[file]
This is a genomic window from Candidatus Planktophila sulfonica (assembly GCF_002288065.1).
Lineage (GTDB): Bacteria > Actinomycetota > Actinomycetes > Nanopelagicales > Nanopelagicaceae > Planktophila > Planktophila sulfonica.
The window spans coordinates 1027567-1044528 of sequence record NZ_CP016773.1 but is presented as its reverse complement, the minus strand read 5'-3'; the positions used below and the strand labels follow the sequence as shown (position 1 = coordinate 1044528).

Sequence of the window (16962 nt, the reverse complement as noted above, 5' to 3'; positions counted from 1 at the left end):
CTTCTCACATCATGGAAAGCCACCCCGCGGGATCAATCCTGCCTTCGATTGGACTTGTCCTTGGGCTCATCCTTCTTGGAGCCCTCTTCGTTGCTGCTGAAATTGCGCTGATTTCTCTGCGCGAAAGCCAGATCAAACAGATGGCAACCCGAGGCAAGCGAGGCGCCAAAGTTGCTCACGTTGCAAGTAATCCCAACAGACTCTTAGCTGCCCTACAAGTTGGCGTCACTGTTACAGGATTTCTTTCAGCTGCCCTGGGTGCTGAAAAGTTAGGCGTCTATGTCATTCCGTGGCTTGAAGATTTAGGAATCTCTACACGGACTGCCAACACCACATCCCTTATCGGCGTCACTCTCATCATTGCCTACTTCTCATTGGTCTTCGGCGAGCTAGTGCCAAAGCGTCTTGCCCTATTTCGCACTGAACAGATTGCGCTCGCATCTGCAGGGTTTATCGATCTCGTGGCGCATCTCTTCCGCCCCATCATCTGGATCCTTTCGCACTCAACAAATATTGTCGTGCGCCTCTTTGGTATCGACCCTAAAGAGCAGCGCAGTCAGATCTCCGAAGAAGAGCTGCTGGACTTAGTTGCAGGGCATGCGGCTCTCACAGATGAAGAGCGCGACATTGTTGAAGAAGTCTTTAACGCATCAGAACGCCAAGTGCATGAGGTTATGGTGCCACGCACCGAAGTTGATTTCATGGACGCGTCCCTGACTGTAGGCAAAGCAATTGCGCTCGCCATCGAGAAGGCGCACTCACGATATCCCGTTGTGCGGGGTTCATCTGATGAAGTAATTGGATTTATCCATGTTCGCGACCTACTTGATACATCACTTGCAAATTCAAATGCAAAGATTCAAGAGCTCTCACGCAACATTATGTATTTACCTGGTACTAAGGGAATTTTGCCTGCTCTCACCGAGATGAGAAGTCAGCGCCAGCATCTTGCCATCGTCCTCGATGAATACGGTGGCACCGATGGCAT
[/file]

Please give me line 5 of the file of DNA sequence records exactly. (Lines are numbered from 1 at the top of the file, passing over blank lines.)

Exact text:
CTTCTCACATCATGGAAAGCCACCCCGCGGGATCAATCCTGCCTTCGATTGGACTTGTCCTTGGGCTCATCCTTCTTGGAGCCCTCTTCGTTGCTGCTGAAATTGCGCTGATTTCTCTGCGCGAAAGCCAGATCAAACAGATGGCAACCCGAGGCAAGCGAGGCGCCAAAGTTGCTCACGTTGCAAGTAATCCCAACAGACTCTTAGCTGCCCTACAAGTTGGCGTCACTGTTACAGGATTTCTTTCAGCTGCCCTGGGTGCTGAAAAGTTAGGCGTCTATGTCATTCCGTGGCTTGAAGATTTAGGAATCTCTACACGGACTGCCAACACCACATCCCTTATCGGCGTCACTCTCATCATTGCCTACTTCTCATTGGTCTTCGGCGAGCTAGTGCCAAAGCGTCTTGCCCTATTTCGCACTGAACAGATTGCGCTCGCATCTGCAGGGTTTATCGATCTCGTGGCGCATCTCTTCCGCCCCATCATCTGGATCCTTTCGCACTCAACAAATATTGTCGTGCGCCTCTTTGGTATCGACCCTAAAGAGCAGCGCAGTCAGATCTCCGAAGAAGAGCTGCTGGACTTAGTTGCAGGGCATGCGGCTCTCACAGATGAAGAGCGCGACATTGTTGAAGAAGTCTTTAACGCATCAGAACGCCAAGTGCATGAGGTTATGGTGCCACGCACCGAAGTTGATTTCATGGACGCGTCCCTGACTGTAGGCAAAGCAATTGCGCTCGCCATCGAGAAGGCGCACTCACGATATCCCGTTGTGCGGGGTTCATCTGATGAAGTAATTGGATTTATCCATGTTCGCGACCTACTTGATACATCACTTGCAAATTCAAATGCAAAGATTCAAGAGCTCTCACGCAACATTATGTATTTACCTGGTACTAAGGGAATTTTGCCTGCTCTCACCGAGATGAGAAGTCAGCGCCAGCATCTTGCCATCGTCCTCGATGAATACGGTGGCACCGATGGCAT